This project has received funding from the European Union’s Horizon 2020 Research and Innovation Programme under the Marie Sklodowska-Curie grant agreement Nº 847635.
Department of Applied Mathematics
Faculty of Mathematical Science
Currently, we have two major interests: 1) the development of adequate mathematical and computational techniques for biomedical problems, including data analysis and agent based models for cellular aggregates, 2) inverse problems and imaging, including optimization with differential constraints, bayesian approaches and Markov Chain Monte Carlo sampling.
In previous years, we have made contributions to the modeling, numerical simulation and mathematical analysis of topics in biological sciences (pattern formation in cellular aggregates, protein folding and unfolding, nerve impulse propagation, angiogenesis, analysis of cancer data), imaging (holographic techniques, inverse scattering in acoustics, photodetection and electromagnetism), materials science (defects and ripples in graphene, dislocation nucleation and motion in crystals, nucleation and aggregation processes, oscillations in semiconductors, nonlinear waves in oscillator networks), as well as to the analysis of fluid mechanics equations, nonlinear wave equations, and integrodifferential kinetic models.
We have projects, contacts and publications with researchers from Harvard University, Stanford University, MIT, UC Santa Barbara, UC Berkeley, Duke University, New York University, Oxford University, Paris-Sorbonne Universités, Technische Universität Berlin, and also from institutions such as the Sloan Kettering Cancer Center, the Institut Curie, the National Center of Biotechnlogy, and Hospitals of the Madrid area.
Adequate office space, libraries, online resources, and administrative support for researchers and their visitors. Basic computational resources for code development such as laptops, desktops, printers, as well as access to parallel computing through the UCM central servers. Software library including Matlab, Comsol licences, a variety of compilers and standard computer equipment.
Postdoctoral researchers can apply to carry out research within our lines of work. Some possible projects:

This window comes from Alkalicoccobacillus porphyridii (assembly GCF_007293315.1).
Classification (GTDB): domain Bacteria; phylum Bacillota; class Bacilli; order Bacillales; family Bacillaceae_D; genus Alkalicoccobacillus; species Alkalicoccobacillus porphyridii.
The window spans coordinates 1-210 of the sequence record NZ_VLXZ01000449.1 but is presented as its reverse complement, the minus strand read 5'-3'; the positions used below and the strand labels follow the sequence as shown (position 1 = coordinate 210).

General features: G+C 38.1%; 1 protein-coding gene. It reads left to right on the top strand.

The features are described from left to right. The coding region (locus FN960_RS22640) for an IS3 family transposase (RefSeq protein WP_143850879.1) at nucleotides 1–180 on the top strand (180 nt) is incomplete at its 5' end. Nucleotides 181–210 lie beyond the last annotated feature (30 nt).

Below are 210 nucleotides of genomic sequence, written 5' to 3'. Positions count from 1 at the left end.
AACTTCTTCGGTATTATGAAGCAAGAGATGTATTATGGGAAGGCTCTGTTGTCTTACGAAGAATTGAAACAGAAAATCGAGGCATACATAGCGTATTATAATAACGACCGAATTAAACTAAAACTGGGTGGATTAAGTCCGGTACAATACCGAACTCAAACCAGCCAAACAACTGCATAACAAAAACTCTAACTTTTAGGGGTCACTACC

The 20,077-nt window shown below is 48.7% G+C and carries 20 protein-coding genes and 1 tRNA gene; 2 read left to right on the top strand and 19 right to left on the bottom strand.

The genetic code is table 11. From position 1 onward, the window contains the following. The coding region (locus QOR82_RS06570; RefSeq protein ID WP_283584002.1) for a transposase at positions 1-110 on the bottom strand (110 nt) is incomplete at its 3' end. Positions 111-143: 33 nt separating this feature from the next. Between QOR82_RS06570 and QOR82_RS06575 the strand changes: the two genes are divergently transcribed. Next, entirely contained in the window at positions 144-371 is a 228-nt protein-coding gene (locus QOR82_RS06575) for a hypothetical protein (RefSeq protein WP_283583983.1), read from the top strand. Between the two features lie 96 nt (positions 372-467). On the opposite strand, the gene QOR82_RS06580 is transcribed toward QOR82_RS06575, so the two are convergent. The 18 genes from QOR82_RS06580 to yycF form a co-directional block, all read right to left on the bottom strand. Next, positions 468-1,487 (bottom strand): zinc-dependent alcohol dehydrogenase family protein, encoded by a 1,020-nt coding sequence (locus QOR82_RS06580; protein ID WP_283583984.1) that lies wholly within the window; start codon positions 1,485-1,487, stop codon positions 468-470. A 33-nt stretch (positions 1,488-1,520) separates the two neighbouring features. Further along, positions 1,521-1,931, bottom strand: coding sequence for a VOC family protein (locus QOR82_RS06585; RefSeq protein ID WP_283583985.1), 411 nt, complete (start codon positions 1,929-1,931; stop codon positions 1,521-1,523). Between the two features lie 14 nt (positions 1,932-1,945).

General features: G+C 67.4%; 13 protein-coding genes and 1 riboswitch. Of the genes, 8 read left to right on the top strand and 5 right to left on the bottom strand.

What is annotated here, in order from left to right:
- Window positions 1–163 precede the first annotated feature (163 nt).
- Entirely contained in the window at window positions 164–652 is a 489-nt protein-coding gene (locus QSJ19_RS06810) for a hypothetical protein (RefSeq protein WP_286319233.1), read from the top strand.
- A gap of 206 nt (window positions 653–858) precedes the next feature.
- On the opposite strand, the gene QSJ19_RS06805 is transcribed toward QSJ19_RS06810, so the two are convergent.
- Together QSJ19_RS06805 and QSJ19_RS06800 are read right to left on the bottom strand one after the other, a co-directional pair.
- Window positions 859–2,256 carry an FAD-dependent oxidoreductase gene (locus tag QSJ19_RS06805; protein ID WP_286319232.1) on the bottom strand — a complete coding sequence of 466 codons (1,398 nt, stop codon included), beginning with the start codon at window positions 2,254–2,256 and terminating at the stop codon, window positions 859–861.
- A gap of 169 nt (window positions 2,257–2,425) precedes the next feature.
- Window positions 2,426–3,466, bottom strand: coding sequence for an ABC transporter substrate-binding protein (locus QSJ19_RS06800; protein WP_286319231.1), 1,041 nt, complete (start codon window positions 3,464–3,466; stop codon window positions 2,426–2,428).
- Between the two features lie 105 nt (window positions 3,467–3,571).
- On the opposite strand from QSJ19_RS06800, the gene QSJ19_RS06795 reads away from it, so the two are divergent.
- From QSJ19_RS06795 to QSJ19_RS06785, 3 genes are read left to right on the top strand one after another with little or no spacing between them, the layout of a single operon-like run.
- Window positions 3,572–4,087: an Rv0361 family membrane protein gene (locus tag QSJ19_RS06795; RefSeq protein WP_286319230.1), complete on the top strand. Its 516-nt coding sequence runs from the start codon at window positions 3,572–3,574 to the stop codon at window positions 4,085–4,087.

1) Nowadays an ever increasing amount of data central to different illnesses is becoming available: measurements of expression of genes and protein synthesis, image recordings, metadata regarding social and psicological factors. Mathematical and computational tools to extract meaningful information from such data need to be identified and developed. The usage of standard machine learning tools faces a number of problems, for instance, available data may not be big enough, show gaps or just not be comparable, also the outcome may fail to have a medical interpretation. We plan to combine the usage of different distances (Wasserstein, Fermat) with topological data analysis and machine learning tools, quantifying the perfomance of the proposed techniques with bayesian approaches.
2) Inverse problems arising in multiple frameworks (medicine, public security, geophysics) involve finding large sets of parameters defining unknown shapes and fields, by either optimizing costs which compare an output to measured data or by determining maximum likelihood options. These schemes require solving large amounts of auxiliary problems, often formulated in terms of partial differential equations. Devising strategies to reduce the computational cost is essential to face three dimensional applications. We plan to investigate the influence that the choice of mathematical representations for the shapes and fields has on the reconstruction process.
The researchers will have the opportunity to interact with institutions with whom we already have well established collaborations, as well as with the academic and non academic partners belonging to the UNAEUROPA Alliance.